Rossana Chu (Managing Partner)
Jacky Chan (Associate)
Public mergers and acquisitions (“M&A”) transactions often receive a lot of publicity. Nevertheless, there is no shortage of activities in private M&A. In Hong Kong, there are two main types of acquisition in the private M&A space: (1) purchase of shares of a private company and (2) asset purchase. The sale and purchase of shares is a common form of corporate acquisition in Hong Kong. By acquiring all or the majority part of a target company’s share capital, the buyer can exercise control over the target company as well as all its businesses and assets. Yet, some parties choose to acquire assets because it allows cherry-picking the suitable assets in the target company. This article provides some of the key legal issues involved in a private M&A and considers the differences between a share purchase and asset purchase.
Share purchase versus asset purchases
Whether to proceed by way of a share purchase or asset purchase will depend on the objectives of the buyer and circumstances of the target entity and its business. Some of the key considerations are set out below:
In a share acquisition, all the assets, liabilities and obligations of the target company will in effect pass to the buyer. By contrast, in an asset acquisition, the buyer acquires only specific identified assets and liabilities.
In other cases, a transaction may involve the sale and purchase of a division of a wider business. Unless the relevant division is neatly contained within one target entity owned by the seller, it would probably make sense for the transaction to be structured as an asset sale whereby the buyer can cherry-pick the assets it requires and house them in an appropriate entity in its own group.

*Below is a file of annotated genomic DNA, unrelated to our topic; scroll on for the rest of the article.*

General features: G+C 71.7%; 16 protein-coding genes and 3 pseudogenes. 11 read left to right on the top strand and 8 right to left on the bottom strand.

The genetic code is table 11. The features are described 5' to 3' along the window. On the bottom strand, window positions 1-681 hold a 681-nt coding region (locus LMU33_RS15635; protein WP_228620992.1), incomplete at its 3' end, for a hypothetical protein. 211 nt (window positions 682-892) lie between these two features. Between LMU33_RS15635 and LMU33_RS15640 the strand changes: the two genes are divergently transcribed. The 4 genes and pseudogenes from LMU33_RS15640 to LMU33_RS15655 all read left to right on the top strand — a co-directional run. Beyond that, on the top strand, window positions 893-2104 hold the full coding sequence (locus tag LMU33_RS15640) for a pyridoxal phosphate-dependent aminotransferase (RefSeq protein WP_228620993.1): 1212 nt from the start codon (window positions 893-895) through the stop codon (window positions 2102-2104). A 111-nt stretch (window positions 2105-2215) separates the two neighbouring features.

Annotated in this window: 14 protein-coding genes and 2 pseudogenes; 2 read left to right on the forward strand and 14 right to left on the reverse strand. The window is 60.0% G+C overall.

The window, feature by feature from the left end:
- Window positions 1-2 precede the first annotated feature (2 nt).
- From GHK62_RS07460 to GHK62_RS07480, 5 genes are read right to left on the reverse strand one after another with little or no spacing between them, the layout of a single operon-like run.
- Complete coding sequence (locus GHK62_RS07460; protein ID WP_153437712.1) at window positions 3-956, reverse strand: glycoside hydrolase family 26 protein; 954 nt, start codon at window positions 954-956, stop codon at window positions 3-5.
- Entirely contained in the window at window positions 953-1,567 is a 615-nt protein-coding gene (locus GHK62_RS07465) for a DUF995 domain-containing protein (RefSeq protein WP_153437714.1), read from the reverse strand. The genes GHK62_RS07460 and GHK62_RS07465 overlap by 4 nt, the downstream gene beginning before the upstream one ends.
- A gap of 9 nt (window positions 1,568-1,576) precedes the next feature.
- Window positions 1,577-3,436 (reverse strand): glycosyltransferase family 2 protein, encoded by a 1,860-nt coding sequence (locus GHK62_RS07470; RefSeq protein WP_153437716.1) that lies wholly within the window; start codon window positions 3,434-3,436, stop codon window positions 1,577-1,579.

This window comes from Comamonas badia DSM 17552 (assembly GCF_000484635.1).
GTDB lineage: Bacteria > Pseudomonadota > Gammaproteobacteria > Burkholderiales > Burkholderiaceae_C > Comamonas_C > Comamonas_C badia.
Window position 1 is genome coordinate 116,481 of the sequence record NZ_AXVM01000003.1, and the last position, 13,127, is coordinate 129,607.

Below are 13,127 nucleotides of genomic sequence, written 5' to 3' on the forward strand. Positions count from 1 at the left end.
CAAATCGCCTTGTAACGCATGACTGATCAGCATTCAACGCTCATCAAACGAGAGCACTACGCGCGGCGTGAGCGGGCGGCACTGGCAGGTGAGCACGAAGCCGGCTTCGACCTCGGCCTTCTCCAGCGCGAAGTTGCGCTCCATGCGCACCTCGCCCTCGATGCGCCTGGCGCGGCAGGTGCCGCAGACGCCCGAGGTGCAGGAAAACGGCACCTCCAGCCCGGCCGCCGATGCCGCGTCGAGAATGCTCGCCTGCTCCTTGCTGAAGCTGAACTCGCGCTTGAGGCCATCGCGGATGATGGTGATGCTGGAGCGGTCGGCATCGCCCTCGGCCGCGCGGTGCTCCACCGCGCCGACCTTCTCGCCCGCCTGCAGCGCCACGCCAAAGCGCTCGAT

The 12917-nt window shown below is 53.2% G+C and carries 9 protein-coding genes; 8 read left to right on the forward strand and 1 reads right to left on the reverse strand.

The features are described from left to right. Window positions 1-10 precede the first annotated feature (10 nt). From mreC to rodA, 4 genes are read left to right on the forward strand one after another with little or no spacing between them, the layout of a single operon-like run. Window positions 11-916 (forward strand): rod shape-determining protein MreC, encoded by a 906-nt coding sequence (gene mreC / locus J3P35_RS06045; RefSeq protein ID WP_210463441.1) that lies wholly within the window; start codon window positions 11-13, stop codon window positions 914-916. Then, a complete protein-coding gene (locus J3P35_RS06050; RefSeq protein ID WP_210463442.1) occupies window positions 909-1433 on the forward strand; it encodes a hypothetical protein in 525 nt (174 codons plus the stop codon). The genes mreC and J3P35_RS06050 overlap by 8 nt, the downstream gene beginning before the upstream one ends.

Another potential avenue in this case is for the buyer to implement an intra-group reorganization so that the assets of the relevant division are transferred into one dedicated entity, followed by the acquisition by the buyer of the shares in such entity. In short, an internal asset transfer followed by a share purchase.
There may be certain tax advantages or disadvantages, depending mainly on the nature of the target’s assets, which may drive the structuring decision in favor of one option over the other.
Advantages of share purchases
A share purchase has the effect of transferring the target’s entire business, although sometimes prior consents of third parties are required. This is in contrast to an asset purchase, which requires each piece of target asset and liability to be individually identified and transferred.